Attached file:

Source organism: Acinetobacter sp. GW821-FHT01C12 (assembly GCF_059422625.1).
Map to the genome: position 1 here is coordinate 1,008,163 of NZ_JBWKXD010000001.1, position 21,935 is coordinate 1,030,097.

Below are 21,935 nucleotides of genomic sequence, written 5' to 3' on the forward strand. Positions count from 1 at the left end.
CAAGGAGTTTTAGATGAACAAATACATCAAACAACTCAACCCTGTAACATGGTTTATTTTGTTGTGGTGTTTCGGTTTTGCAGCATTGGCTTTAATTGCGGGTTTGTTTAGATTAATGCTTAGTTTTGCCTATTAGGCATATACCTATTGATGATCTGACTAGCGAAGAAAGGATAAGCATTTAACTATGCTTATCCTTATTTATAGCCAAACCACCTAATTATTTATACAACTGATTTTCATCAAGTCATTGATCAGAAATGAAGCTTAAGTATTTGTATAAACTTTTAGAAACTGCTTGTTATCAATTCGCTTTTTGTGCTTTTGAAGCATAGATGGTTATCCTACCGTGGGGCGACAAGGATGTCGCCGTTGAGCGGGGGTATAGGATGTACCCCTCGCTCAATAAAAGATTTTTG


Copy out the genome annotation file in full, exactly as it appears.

Source organism: Acinetobacter sp. GW821-FHT01C12 (assembly GCF_059422625.1).
Map to the genome: position 1 here is coordinate 1,008,163 of NZ_JBWKXD010000001.1, position 21,935 is coordinate 1,030,097.

Below are 21,935 nucleotides of genomic sequence, written 5' to 3' on the forward strand. Positions count from 1 at the left end.
CAAGGAGTTTTAGATGAACAAATACATCAAACAACTCAACCCTGTAACATGGTTTATTTTGTTGTGGTGTTTCGGTTTTGCAGCATTGGCTTTAATTGCGGGTTTGTTTAGATTAATGCTTAGTTTTGCCTATTAGGCATATACCTATTGATGATCTGACTAGCGAAGAAAGGATAAGCATTTAACTATGCTTATCCTTATTTATAGCCAAACCACCTAATTATTTATACAACTGATTTTCATCAAGTCATTGATCAGAAATGAAGCTTAAGTATTTGTATAAACTTTTAGAAACTGCTTGTTATCAATTCGCTTTTTGTGCTTTTGAAGCATAGATGGTTATCCTACCGTGGGGCGACAAGGATGTCGCCGTTGAGCGGGGGTATAGGATGTACCCCTCGCTCAATAAAAGATTTTTG